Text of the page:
Certified Community Behavioral Health Clinics (CCBHC) Demonstration Program
In 2016, MDHHS applied to CMS to become a CCBHC Demonstration state under Section 223 of the federal Protecting Access to Medicare Act of 2014 (PAMA). That request was approved on August 5, 2020, when the federal CARES Act of 2020 authorized two additional states-Michigan and Kentucky-to join the demonstration. As a result, MDHHS was approved for a two-year demonstration with an anticipated implementation start date of October 1, 2021. The two-year period begins upon implementation. CMS requires a state to implement the demonstration in at least two sites - one rural and one urban. Moreover, per CMS, only the 14 prospective CCBHC Demonstration Sites named in Michigan's 2016 application are eligible to participate in the state's demonstration. These sites include 11 Community Mental Health Services Programs (CMHSPs) and 3 non-profit behavioral health entities, together serving 18 Michigan counties. MDHHS will ultimately select CCBHC Demonstration Sites in accordance with federal requirements, including the attainment of state based CCBHC certification, and available funding.
The CMS CCBHC Demonstration requires states and their certified sites to provide a robust set of coordinated, integrated, and comprehensive services to all persons with any mental illness or substance use disorder diagnosis. Moreover, the demonstration requires and emphasizes 24/7/365 crisis response services (e.g., mobile crisis services). Other critical elements include but are not limited to: strong accountability in terms of financial and quality metric reporting; formal coordination with primary and other care settings to provide intensive care management and transitions; linkage to social services, criminal justice/law enforcement, and educational systems; and an emphasis on providing services to veterans and active-duty service members. To account for these requirements, the state must create a PPS reimbursement structure that finances CCBHC services at an enhanced payment rate to properly cover costs and offer greater financial predictability and viability. The PPS is integral to sustaining expanded services, investments in the technological and social determinants of care, and serving all eligible Michiganders regardless of insurance or ability to pay.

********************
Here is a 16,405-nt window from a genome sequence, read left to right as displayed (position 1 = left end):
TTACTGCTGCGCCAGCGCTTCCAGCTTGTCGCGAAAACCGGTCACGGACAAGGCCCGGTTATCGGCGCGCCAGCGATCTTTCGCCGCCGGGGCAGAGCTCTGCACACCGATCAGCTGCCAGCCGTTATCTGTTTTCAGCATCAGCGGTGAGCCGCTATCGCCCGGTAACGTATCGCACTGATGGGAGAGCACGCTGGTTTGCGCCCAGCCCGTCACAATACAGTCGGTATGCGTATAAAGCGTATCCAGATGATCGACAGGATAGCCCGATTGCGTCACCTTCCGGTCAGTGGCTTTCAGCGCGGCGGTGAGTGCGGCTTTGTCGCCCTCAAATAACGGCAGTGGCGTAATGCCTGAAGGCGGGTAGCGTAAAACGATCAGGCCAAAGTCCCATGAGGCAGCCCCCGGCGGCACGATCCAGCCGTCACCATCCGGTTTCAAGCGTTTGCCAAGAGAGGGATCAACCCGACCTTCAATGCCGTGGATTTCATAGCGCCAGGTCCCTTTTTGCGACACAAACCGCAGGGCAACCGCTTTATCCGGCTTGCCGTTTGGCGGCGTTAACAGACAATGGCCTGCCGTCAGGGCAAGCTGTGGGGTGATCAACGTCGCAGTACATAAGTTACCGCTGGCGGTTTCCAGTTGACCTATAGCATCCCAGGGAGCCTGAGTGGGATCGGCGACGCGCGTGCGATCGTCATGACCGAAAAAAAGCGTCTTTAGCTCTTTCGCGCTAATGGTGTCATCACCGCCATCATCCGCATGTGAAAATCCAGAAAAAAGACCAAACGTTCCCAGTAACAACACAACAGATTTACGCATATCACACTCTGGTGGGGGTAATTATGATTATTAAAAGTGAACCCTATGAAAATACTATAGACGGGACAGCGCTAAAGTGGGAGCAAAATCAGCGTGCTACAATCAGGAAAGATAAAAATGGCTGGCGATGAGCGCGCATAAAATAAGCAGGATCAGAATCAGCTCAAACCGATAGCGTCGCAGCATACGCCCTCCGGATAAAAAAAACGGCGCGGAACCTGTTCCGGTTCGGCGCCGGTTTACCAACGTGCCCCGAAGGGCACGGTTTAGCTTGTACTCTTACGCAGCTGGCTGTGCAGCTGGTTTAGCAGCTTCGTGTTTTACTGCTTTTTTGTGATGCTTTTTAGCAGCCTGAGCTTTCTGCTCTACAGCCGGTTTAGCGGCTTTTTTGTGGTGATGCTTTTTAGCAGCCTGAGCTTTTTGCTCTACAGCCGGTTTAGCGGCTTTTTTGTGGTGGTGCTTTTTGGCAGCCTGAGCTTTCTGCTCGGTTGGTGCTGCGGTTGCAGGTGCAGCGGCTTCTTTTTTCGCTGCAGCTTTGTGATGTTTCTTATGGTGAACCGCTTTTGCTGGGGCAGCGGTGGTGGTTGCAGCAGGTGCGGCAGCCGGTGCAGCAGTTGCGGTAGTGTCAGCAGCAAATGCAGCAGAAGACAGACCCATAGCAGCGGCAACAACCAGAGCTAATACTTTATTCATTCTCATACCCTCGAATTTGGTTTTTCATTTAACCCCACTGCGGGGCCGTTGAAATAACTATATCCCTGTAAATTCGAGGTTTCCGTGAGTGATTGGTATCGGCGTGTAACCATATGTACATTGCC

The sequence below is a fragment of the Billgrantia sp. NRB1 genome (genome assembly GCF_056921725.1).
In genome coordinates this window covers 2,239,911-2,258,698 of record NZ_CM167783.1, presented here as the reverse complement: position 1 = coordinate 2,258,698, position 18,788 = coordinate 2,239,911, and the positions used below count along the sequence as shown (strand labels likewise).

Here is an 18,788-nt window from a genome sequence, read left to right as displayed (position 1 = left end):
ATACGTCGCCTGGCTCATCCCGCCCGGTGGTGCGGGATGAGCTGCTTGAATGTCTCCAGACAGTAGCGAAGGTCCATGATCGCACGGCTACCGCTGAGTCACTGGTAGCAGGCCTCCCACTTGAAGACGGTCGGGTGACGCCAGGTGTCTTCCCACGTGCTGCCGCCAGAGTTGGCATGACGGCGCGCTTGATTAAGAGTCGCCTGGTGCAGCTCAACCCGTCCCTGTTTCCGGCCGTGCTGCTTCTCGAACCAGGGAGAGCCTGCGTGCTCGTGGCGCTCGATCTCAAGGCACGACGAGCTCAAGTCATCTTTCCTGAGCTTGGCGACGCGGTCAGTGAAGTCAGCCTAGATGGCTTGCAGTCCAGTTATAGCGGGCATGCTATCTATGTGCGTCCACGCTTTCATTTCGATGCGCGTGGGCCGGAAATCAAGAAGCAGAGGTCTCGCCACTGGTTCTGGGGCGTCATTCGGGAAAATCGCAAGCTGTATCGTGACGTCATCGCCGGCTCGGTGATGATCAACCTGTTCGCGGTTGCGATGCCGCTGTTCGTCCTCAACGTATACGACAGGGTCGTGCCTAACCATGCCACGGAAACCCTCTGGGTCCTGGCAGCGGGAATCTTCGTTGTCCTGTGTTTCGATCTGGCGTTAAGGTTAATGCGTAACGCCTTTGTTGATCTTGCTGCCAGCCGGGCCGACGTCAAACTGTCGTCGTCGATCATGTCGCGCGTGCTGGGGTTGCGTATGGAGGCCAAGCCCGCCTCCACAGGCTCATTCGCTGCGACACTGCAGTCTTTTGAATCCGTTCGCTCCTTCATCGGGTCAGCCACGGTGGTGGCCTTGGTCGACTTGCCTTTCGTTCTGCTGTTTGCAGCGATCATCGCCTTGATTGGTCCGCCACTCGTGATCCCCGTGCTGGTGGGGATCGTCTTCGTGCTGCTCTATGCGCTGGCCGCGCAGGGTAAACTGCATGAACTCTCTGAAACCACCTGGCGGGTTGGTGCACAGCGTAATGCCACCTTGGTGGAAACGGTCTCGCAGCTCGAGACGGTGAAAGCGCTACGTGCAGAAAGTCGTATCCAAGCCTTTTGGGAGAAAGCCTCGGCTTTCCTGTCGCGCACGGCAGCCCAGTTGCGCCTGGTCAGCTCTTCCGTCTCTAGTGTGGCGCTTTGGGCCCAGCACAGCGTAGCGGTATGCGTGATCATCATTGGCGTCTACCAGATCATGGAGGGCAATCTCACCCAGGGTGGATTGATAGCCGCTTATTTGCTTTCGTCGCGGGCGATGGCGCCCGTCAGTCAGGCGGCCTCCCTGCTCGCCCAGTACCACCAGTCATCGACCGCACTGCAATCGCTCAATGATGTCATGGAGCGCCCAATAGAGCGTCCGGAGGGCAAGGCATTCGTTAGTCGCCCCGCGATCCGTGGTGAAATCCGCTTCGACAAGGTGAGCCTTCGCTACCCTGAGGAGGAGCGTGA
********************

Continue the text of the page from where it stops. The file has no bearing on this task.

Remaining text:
CMS CCBHC Demonstration Versus SAMHSA CCBHC Expansion Grants
To mitigate potential confusion, there are two federal programs that contain the "CCBHC" name - the CMS CCBHC Demonstration and the SAMHSA CCBHC Expansion Grant. These are two disparate opportunities as outlined below:
The CMS CCBHC Demonstration is operationalized by the State and uses a Prospective Payment System (PPS) rate for qualifying encounters provided to Medicaid beneficiaries. Prospective CMS CCBHC Demonstration Sites are limited to the 14 entities included in Michigan's 2016 application to CMS. Moreover, the State is responsible for overseeing the demonstration program, including clinic certification, payment, and compliance with federal reporting requirements.
The SAMHSA CCBHC Expansion Grants, however, are funded directly to local clinics with self-attestation that they meet baseline CCBHC criteria - the State does not have any direct role in these grants. Michigan has 24 SAMHSA CCBHC Expansion Grantees, some of which were also named in Michigan's 2016 application to CMS.